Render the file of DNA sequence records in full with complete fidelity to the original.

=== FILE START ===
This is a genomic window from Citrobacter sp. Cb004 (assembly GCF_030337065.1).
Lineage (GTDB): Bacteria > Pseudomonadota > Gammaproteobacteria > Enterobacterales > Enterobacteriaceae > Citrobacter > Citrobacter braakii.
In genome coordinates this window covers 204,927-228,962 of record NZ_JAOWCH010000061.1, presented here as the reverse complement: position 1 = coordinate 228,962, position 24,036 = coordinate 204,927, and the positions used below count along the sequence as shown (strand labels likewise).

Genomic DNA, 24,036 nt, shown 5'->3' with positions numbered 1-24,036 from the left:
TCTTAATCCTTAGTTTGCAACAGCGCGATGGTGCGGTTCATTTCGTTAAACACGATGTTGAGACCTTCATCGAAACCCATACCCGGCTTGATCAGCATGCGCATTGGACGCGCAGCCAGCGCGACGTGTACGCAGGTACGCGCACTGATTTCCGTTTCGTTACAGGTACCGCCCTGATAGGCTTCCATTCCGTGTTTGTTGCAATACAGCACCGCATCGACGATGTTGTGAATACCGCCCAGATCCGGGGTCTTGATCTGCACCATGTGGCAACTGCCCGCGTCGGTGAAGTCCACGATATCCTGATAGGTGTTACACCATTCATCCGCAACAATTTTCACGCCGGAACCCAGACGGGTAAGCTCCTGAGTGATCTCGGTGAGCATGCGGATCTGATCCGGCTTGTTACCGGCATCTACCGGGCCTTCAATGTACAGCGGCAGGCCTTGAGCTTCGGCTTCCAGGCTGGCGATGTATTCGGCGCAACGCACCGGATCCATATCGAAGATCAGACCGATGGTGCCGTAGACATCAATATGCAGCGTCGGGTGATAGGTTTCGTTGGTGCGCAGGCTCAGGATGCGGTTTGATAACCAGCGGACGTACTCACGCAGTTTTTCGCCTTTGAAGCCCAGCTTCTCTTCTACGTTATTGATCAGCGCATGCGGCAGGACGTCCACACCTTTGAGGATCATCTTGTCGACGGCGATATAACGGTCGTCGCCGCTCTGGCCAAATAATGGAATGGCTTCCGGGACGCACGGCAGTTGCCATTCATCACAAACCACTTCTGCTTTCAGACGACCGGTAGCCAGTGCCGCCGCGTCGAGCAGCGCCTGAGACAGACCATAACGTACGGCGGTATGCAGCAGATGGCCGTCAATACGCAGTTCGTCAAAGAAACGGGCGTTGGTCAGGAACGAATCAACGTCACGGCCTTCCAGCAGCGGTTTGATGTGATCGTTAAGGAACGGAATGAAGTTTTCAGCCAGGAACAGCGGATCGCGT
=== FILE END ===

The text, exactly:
This is a genomic window from Citrobacter sp. Cb004 (assembly GCF_030337065.1).
Lineage (GTDB): Bacteria > Pseudomonadota > Gammaproteobacteria > Enterobacterales > Enterobacteriaceae > Citrobacter > Citrobacter braakii.
In genome coordinates this window covers 204,927-228,962 of record NZ_JAOWCH010000061.1, presented here as the reverse complement: position 1 = coordinate 228,962, position 24,036 = coordinate 204,927, and the positions used below count along the sequence as shown (strand labels likewise).

Genomic DNA, 24,036 nt, shown 5'->3' with positions numbered 1-24,036 from the left:
TCTTAATCCTTAGTTTGCAACAGCGCGATGGTGCGGTTCATTTCGTTAAACACGATGTTGAGACCTTCATCGAAACCCATACCCGGCTTGATCAGCATGCGCATTGGACGCGCAGCCAGCGCGACGTGTACGCAGGTACGCGCACTGATTTCCGTTTCGTTACAGGTACCGCCCTGATAGGCTTCCATTCCGTGTTTGTTGCAATACAGCACCGCATCGACGATGTTGTGAATACCGCCCAGATCCGGGGTCTTGATCTGCACCATGTGGCAACTGCCCGCGTCGGTGAAGTCCACGATATCCTGATAGGTGTTACACCATTCATCCGCAACAATTTTCACGCCGGAACCCAGACGGGTAAGCTCCTGAGTGATCTCGGTGAGCATGCGGATCTGATCCGGCTTGTTACCGGCATCTACCGGGCCTTCAATGTACAGCGGCAGGCCTTGAGCTTCGGCTTCCAGGCTGGCGATGTATTCGGCGCAACGCACCGGATCCATATCGAAGATCAGACCGATGGTGCCGTAGACATCAATATGCAGCGTCGGGTGATAGGTTTCGTTGGTGCGCAGGCTCAGGATGCGGTTTGATAACCAGCGGACGTACTCACGCAGTTTTTCGCCTTTGAAGCCCAGCTTCTCTTCTACGTTATTGATCAGCGCATGCGGCAGGACGTCCACACCTTTGAGGATCATCTTGTCGACGGCGATATAACGGTCGTCGCCGCTCTGGCCAAATAATGGAATGGCTTCCGGGACGCACGGCAGTTGCCATTCATCACAAACCACTTCTGCTTTCAGACGACCGGTAGCCAGTGCCGCCGCGTCGAGCAGCGCCTGAGACAGACCATAACGTACGGCGGTATGCAGCAGATGGCCGTCAATACGCAGTTCGTCAAAGAAACGGGCGTTGGTCAGGAACGAATCAACGTCACGGCCTTCCAGCAGCGGTTTGATGTGATCGTTAAGGAACGGAATGAAGTTTTCAGCCAGGAACAGCGGATCGCGT